Then in 1899 in the German–Spanish Treaty (1899), as a consequence of the Spanish–American War of 1898, Spain sold the islands to Germany for 25,000,000 pesetas or respectively 17 million goldmark (nearly 1,000,000 pounds sterling), which administered them as Karolinen, administratively associated with German New Guinea.
Japan occupied the islands in 1914. This occupation was carried out by two naval squadrons: the Western Caroline from that commanded by Rear Admiral Matsumura Tatsuo (1868–1832), the Eastern Caroline from Vice-Admiral Yamaya Tanin (1866–1940). Japan received a League of Nations mandate over them and the Marshall Islands in 1920. During World War II, Japan had a large base at Truk Lagoon, which the Allies effectively neutralized in Operation Hailstone. After the war, the islands (together with the Marshall Islands) became trust territories of the United States, with the Federated States of Micronesia gaining independence in 1986, followed by Palau in 1994.
District officers (from 1889, styled Bezirksamtmann):
In the western Caroline islands (Yap and Palau [and from 1907 Saipan])
Two Jesuits, Juan Antonio Cantova (also known as John Anthony Cantova) and Victor Walter, attempted missionary work there in 1731; the former was soon murdered, the latter obliged to flee. Two other Jesuits were killed later. In 1767 the Jesuits were suppressed in the Spanish dominions, and during the next 120 years there is no trace of a missionary.
The controversy between Germany and Spain concerning the possession of the Carolines having been settled by Pope Leo XIII in favour of Spain, the king directed Spanish Capuchins to the islands, 15 March 1886, and the Propaganda Fide officially established that mission, 15 May 1886, dividing it into two sections, named West and East Carolines respectively. Until then the islands had belonged ecclesiastically to the Vicariate Apostolic of Micronesia. The Spanish Capuchins had a catechism and prayer book printed in the Ponape dialect, and Father Anthony of Valentia wrote a small grammar and dictionary of the Yap dialect in 1890.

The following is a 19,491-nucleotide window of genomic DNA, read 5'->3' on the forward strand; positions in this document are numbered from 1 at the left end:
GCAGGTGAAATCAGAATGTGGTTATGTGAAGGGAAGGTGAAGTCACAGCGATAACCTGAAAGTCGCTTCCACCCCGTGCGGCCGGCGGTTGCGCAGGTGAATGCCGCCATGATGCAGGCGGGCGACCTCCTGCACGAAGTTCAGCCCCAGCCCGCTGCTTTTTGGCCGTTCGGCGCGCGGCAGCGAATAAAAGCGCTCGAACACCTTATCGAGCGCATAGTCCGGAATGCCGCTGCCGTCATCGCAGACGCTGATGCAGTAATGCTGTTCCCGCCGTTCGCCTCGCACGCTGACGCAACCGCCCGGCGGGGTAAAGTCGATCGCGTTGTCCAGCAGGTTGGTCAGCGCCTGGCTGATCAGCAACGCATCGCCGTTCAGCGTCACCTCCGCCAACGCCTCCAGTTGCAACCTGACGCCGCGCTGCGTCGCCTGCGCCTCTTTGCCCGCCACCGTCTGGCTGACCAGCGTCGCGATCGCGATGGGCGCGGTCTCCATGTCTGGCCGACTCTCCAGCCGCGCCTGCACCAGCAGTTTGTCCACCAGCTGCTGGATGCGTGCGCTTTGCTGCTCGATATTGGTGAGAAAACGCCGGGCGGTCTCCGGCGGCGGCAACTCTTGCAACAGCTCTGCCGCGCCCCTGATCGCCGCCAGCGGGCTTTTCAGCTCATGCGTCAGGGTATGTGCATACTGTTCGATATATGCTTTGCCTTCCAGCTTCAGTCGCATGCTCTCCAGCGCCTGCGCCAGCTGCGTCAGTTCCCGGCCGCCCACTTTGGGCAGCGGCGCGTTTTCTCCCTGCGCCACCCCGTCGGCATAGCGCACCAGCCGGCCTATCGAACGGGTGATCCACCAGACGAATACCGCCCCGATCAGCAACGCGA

When the Spanish Fathers had laid the foundations of the mission, these islands passed by purchase into the hands of Germany in 1899. Spain had contributed more than $5000 a year towards the mission; Germany granted no support. Spain had compelled the aborigines to send their children to school; Germany gave full liberty in this regard, and the people consequently began to neglect school as well as church. The mission thereby suffered greatly, and the Propaganda Fide finally deemed it advisable to replace the Spanish Capuchins with others of German nationality (7 November 1904) and to erect one Apostolic prefecture instead of the two separate missions (18 December 1905). The Very Reverend Father Venantius of Prechtal, Germany was appointed first prefect Apostolic.
In 1906 twelve fathers and twelve brothers were working in thirteen stations, and several Sisters of St. Francis left Luxembourg to take charge of the ten schools, in which were 262 children. Ninety adult converts were the "harvest" of that year, and the Catholic population is given as 1900 among 11,600 unconverted natives and a few Protestants. The United States Government sent, 1 July 1905, a Jesuit from the observatory at Manila to erect a meteorological station on the island of Yap, of which station the Capuchin Father Callistus was appointed director. The origin of the East-Asiatic typhoons had been traced to these regions, and twice a day observations are made, and notice is frequently given to Manila by cable.
During the period of German control, Germany issued postage stamps for the islands; see postage stamps and postal history of the Caroline Islands for more details.
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Caroline Islands Archipelago.